Dance Articles > Why Do Dancers Smoke?

Discussion in 'Dance Articles' started by BodiesByBija, Feb 17, 2005.

  1. hepcat

    hepcat Member

    That's actually somewhat ironic: Just as making all smokers quit is not an option, the same goes for griping about smoking. Both are unatainable extremes. ;)
  2. Peaches

    Peaches Well-Known Member

    Fair point.

    However, from what I've seen on this thread, no reasonable amount of accomodation and consideration is ever enough. Instead, for whatever reason, smoking in any way/shape/form seems to have become a licensce for rude behavior that would not be tolerated under any other circumstance. In fact, new and more extreme ways of being rude seem to be applauded.

    Smoke isn't the only smell that clings to people--curry and garlic (even if not eaten the same day with some people) come to mind. Would anyone be expected to tolerate being sprayed down with hideous "perfume" if that was the lingering smell? Of course not. (For that matter, hideous perfume lingers as well.)

    From the posts on this thread, reasonable accomodation is quite evidently not enough. So why should I or anyone else even bother trying? Simple answer: we shouldn't. Being unhappy about it is one thing--being outright rude is quite another.
  3. mamboqueen

    mamboqueen Well-Known Member

    I'm actually not rude to smokers. I wish they'd quit for their own sake. I've seen someone die a long, painful death from smoking. It's heartbreaking to see. I wouldn't wish it on anyone. My father has emphysema now. All preventable.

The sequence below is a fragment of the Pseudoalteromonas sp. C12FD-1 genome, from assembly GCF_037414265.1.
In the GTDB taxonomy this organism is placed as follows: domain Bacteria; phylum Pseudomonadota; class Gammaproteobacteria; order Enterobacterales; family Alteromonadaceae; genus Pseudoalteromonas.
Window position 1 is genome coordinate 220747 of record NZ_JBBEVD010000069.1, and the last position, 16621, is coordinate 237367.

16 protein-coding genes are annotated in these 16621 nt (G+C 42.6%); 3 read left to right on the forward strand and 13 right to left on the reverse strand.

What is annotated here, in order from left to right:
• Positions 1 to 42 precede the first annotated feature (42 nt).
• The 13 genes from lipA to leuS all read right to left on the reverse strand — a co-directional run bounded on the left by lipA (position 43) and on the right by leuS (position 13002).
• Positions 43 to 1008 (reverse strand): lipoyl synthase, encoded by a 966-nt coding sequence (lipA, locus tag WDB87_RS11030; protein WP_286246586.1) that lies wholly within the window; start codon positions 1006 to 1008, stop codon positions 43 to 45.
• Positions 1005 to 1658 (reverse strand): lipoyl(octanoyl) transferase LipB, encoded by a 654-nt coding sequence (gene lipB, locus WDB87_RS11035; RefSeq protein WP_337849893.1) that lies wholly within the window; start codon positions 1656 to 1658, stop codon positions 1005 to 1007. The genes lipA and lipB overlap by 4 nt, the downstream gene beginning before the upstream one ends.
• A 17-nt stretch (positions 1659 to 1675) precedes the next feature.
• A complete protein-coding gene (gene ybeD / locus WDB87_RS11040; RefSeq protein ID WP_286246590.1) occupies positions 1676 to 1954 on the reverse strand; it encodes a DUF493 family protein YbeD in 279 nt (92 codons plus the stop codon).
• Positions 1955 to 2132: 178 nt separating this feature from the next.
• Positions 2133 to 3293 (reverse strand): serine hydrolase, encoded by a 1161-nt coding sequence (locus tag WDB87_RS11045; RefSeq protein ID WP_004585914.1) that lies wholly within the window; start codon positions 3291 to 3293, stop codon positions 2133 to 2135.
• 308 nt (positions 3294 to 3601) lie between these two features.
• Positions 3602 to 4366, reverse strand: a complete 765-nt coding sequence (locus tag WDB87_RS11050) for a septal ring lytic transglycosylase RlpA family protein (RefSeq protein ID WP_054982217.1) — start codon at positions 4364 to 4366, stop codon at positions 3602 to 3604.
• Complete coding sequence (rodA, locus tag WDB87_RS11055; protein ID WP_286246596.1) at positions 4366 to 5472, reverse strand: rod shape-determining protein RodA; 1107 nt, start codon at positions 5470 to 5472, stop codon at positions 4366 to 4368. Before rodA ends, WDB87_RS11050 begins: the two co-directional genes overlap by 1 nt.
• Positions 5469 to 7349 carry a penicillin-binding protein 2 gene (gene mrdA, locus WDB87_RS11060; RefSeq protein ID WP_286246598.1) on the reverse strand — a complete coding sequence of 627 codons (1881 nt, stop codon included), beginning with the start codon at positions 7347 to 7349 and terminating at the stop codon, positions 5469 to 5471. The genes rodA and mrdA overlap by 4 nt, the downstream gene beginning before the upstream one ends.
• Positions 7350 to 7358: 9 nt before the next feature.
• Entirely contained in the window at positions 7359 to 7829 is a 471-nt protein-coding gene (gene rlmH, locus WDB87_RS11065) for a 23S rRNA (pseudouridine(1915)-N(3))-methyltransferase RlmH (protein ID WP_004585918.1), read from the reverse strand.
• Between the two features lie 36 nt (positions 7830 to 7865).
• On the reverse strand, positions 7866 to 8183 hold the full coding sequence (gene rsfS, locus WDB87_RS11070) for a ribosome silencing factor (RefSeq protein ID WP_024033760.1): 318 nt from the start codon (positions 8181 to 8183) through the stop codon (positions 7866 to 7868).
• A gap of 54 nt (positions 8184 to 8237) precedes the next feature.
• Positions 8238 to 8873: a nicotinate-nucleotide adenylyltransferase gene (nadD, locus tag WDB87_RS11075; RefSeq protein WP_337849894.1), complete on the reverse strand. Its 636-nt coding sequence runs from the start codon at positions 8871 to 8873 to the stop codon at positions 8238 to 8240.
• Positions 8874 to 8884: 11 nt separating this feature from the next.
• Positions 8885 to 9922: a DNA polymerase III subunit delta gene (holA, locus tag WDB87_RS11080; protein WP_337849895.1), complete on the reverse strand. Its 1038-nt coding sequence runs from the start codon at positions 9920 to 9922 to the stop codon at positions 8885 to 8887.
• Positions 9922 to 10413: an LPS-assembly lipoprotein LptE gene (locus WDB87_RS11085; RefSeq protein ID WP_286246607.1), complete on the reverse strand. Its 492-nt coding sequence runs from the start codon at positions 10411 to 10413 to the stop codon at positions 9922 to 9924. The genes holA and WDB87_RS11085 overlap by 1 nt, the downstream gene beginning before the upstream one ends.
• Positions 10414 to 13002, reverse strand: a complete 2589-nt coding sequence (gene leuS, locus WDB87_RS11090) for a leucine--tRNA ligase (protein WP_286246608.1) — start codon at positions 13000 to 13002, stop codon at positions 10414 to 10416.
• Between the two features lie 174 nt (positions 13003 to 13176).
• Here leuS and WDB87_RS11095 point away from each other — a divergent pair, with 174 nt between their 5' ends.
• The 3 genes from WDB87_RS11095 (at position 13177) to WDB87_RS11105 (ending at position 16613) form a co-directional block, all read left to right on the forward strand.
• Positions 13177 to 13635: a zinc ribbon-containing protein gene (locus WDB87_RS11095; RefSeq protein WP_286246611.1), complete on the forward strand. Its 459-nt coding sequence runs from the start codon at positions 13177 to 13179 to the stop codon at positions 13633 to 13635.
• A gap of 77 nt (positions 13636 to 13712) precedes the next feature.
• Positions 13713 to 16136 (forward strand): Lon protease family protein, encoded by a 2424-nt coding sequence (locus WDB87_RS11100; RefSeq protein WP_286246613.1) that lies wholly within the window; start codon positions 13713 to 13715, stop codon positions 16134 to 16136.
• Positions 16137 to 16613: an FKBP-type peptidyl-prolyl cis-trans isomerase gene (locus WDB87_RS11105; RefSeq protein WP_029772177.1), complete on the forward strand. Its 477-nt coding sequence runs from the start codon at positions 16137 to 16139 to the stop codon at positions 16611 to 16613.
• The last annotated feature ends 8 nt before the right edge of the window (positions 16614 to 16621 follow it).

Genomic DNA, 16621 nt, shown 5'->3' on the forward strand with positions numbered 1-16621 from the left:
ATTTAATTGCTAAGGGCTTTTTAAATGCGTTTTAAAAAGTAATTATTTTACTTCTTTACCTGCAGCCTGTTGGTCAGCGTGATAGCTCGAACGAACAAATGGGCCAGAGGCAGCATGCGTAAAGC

I've only pointed out what I find rude....people who smoke and turn their head and discharge the smoke at me because they don't want to "sit" in it, and people who chuck their butts out the car window because they don't want to mess up their car (as if the smell alone doesn't do that).
  4. Peaches

    Peaches Well-Known Member

    MQ, I wasn't thinking about you when I wrote. I had other posts/posters in mind, as well as the what seems to be the prevailing attitude of non-smokers.

    And, yeah, I've watched someone die a painful death from smoking. I know what I'm doing to myself. And I know it's preventable. But for whatever reason, I'm not ready to quit yet. I'm not physically addicted yet, luckily, but still not ready.
  5. mamboqueen

    mamboqueen Well-Known Member

    Well, Peaches...I hope some day you're able to quit. I truly mean that.
  6. Peaches

    Peaches Well-Known Member

    That makes 2 of us.

    I've quit 2 or 3 times before, and lasted for a few months each time. They say it takes smokers an average of 7 times to try quitting before it "sticks"...

    I think I feel another quit coming on in the next few months anyway--it's been a year.
  7. mamboqueen

    mamboqueen Well-Known Member

    I smoked for about 2 years in my early 20's. One day I was driving and I dropped the cigarette and while almost driving into a tree, my rug started smouldering because it took me a few minutes to find the damned thing. That was it for me. Tree + fire = time to quit.
  8. Peaches

    Peaches Well-Known Member

    Now that's got to be one of the more interesting reasons for quitting that i've ever heard.
  9. mamboqueen

    mamboqueen Well-Known Member

    I think I was ready....and got the signal. Hopefully you'll get yours, too ;)
  10. Peaches

    Peaches Well-Known Member